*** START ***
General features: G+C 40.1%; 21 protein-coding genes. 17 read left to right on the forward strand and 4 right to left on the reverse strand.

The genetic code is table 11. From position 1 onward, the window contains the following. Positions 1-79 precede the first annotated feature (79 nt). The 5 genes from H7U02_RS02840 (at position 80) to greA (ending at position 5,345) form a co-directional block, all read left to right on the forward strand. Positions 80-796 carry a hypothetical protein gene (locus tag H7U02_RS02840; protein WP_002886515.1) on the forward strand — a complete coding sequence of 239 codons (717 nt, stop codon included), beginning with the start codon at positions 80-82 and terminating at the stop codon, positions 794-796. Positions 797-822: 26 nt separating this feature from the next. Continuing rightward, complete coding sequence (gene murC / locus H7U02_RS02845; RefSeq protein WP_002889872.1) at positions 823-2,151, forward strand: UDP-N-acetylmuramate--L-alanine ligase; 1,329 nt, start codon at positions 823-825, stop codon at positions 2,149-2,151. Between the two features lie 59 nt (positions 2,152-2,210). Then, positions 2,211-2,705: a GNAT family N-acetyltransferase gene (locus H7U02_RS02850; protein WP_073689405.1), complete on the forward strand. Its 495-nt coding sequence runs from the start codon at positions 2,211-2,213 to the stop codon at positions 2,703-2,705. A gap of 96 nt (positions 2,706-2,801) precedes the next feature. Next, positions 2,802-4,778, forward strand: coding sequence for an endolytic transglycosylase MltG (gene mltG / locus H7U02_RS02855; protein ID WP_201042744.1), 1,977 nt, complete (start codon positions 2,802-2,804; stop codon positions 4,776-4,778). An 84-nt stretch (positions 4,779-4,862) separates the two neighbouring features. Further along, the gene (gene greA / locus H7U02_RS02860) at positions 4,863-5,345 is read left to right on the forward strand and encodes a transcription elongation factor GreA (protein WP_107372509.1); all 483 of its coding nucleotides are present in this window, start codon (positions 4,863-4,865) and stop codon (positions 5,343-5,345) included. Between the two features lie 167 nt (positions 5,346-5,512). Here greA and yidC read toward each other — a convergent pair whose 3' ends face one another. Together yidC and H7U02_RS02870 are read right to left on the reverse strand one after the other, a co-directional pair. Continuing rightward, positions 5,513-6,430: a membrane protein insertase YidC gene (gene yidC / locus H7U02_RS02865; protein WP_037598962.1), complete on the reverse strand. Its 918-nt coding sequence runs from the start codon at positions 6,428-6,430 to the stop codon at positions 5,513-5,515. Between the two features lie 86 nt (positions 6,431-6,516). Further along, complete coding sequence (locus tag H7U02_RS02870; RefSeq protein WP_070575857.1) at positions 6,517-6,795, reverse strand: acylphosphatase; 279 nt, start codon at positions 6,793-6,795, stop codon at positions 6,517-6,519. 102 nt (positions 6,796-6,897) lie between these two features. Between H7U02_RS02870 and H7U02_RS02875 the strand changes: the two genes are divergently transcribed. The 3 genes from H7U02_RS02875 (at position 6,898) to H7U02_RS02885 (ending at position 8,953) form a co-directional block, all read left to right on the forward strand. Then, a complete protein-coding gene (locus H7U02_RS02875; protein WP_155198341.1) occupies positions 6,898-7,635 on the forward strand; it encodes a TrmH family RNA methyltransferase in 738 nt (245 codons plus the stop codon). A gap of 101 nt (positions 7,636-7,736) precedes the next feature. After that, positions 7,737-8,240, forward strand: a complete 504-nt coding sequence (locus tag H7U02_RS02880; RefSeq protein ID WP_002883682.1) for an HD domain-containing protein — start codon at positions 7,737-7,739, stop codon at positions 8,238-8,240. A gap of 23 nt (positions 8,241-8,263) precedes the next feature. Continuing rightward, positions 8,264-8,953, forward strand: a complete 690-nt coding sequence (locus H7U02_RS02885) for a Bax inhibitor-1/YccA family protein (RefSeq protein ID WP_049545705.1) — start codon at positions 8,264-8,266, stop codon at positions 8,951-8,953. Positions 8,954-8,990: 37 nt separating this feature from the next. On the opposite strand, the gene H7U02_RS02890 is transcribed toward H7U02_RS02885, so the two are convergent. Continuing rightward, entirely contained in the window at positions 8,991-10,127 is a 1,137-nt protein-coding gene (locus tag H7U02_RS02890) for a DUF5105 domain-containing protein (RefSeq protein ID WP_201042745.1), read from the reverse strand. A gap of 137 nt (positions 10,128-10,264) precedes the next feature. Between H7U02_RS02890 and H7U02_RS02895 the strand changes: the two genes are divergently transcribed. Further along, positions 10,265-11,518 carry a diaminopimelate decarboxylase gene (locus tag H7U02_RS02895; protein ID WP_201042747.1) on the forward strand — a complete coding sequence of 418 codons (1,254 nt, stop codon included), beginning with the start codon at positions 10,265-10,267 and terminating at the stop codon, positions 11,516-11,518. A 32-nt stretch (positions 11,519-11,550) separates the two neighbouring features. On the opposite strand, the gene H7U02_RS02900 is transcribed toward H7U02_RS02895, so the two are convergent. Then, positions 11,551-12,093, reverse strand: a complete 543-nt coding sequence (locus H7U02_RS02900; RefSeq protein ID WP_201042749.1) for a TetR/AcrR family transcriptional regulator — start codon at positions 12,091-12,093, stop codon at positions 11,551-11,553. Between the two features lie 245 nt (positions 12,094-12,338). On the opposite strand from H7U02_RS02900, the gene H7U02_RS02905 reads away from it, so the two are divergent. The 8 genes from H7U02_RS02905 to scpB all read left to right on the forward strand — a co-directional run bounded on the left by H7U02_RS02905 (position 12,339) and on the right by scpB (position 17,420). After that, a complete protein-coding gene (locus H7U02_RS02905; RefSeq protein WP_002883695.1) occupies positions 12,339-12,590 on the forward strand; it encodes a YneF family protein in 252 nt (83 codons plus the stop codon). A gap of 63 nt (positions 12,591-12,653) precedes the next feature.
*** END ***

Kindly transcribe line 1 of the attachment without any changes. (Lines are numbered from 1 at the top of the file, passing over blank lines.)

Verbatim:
General features: G+C 40.1%; 21 protein-coding genes. 17 read left to right on the forward strand and 4 right to left on the reverse strand.